We <3 Contributions

We love your contributions. Anything, whitespace cleanup, spelling corrections, translations, jslint cleanup, etc is very welcome.

The general idea is that you fork WYMeditor, make your changes in a branch, add appropriate unit tests, hack until you’re done, make sure the tests still pass, and then send a pull request. If you have questions on how to do any of this, please stop by #wymeditor on freenode IRC and ask. We’re happy to help!

Example Contribution Process

  1. Fork wymeditor to your personal GitHub account.
  2. Clone it (git clone <your personal repo url>) and add the official repo as a remote so that you easily can keep up new changes (git remote add upstream
  3. Create a new branch and check it out (git checkout -b my-cool-new-feature).
  4. Make your changes, making sure to follow the Coding Standard. If possible, also include a unit test in src/test/unit/test.js.
  5. Add the changed files to your staging area ($ git add <modified files>) and commit your changes with a meaningful message ($ git commit -m "Describe your changes").
  6. Repeat steps 4-5 until you’re done.
  7. Add yourself to the AUTHORS file!
  8. Make sure unit tests pass in as many browsers as you can. If you don’t have access to some of the supported browsers, be sure and note that in your pull request message so we can test them.
  9. Make sure your code is up to date (see below) and if everything is fine push your changes to GitHub (git push origin <your branch>) and send a Pull Request.

Staying up to Date

If your fork or local branch falls behind the official upstream repository please do a git fetch and then merge or rebase to make sure your changes will apply cleanly – otherwise your pull request will not be accepted.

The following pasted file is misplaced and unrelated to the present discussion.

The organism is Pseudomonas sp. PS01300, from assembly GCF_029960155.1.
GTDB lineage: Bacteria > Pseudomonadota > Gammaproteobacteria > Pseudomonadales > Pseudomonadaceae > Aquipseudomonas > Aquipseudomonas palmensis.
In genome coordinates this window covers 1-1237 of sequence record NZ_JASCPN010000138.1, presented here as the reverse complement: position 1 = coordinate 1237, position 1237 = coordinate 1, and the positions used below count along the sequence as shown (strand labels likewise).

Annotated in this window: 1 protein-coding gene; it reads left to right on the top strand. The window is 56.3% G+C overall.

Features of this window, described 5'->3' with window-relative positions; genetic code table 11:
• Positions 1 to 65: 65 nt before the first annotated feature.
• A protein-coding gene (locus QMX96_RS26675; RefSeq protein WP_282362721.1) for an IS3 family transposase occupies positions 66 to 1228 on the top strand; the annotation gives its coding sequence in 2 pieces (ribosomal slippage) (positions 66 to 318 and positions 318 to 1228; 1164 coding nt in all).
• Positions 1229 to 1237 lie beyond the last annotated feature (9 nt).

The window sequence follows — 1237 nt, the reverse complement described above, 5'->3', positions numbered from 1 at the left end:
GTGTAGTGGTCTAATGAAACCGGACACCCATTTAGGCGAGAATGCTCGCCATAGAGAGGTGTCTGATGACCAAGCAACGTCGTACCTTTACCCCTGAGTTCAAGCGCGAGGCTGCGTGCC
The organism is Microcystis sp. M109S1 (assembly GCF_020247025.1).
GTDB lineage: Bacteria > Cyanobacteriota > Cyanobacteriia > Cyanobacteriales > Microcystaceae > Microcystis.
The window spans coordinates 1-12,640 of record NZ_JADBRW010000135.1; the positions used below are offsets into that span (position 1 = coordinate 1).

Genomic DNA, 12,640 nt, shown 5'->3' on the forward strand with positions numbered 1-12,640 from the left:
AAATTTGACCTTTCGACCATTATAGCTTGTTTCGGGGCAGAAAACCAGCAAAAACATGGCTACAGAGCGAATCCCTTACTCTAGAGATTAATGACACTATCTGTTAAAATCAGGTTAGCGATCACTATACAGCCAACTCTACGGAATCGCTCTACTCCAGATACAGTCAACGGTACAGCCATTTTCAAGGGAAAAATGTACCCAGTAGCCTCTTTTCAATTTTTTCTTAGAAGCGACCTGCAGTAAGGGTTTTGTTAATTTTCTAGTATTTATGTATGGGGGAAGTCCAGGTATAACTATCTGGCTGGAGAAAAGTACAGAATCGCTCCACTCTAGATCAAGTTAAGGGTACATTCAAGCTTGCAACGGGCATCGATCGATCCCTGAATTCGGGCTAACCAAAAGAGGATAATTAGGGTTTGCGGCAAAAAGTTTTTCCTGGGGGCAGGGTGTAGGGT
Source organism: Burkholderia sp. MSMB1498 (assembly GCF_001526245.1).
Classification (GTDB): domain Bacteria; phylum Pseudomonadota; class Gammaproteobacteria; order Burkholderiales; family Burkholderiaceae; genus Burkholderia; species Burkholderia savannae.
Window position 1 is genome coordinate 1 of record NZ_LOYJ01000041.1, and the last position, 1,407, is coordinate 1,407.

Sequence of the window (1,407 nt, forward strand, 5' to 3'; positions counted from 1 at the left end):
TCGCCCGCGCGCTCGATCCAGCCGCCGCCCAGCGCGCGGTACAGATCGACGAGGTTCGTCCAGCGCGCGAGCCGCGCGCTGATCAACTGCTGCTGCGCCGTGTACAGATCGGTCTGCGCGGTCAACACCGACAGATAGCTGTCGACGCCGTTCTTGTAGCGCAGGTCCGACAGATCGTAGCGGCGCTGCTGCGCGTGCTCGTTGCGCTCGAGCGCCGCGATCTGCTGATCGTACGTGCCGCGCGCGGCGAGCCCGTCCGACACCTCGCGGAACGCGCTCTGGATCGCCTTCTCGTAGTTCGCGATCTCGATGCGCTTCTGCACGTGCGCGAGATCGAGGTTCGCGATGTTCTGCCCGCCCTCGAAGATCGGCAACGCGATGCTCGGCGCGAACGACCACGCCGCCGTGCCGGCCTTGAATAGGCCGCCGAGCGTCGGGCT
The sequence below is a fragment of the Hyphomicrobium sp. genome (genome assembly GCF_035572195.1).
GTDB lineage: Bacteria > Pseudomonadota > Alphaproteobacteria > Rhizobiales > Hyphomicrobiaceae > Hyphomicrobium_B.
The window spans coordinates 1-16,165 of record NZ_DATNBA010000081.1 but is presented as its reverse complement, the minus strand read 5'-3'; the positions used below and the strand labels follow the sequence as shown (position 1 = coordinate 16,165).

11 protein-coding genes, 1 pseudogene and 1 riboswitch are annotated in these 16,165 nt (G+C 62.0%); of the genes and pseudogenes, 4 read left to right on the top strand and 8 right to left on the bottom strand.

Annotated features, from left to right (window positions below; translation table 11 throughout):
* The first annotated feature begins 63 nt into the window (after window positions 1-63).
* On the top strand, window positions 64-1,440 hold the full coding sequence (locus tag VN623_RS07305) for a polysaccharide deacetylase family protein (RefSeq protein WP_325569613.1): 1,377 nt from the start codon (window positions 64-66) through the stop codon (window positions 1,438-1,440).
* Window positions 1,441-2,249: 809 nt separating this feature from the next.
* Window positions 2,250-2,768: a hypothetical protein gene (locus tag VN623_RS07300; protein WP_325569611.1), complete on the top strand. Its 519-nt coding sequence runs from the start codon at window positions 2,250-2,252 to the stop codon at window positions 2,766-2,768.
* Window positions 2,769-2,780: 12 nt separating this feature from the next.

See the GitHub help section for further details.

Configuring Your Development Environment

WYMeditor uses the standard modern javascript development toolchain:

  • git and whatever tools you need to build from source. eg. sudo apt-get install build-essential
  • Node.JS and NPM.
  • grunt-cli

Then you just need to

$ npm install

Example Installation

We think that nvm is a really cool way to manage multiple node.js versions (or even just one), so we’ll use that for our example install. If you already know your way around node, feel free to use whatever you’d like.

1. Install NVM

$ curl | bash
$ source ~/.profile

2. Install node and npm using nvm

$ nvm install 0.10

3. Install WYMeditor’s dependencies

$ npm install

4. Install Grunt

$ npm install -g grunt-cli

4. Ensure everything works

$ grunt build
$ grunt test

If grunt build succeeds, you’re in good shape. If grunt test fails, it’s probably because of a busted PhantomJS install. Refer to the troubleshoot-phantoms section for tips.


PhantomJS Isn’t Working

You probably need to install the libraries required for building from source on your OS. In Debian/Ubuntu, that means:

.. code-block:: shell-session
$ sudo apt-get install build-essential libfontconfig1 fontconfig libfontconfig1-dev libfreetype6-dev $ npm install

If you’re not using Ubuntu, you should google around for a tutorial or check the PhantomJS Build Page.

Front-end dependencies with Bower

Our front-end dependencies are pulled in by Bower.

Grunt orchestrates this automatically so you don’t have to think about it.

If you changed bower.json and want those changes to take affect, just restart the server or run grunt bower.

Enabling Automatic Livereload for Development

The grant, server, and server:dist tasks both support “Live Reload” functionality. That means that if you have a proper browser extension installed, changing a file will automatically trigger a reload event in your browser.

If this sounds nifty, simply install the proper extension.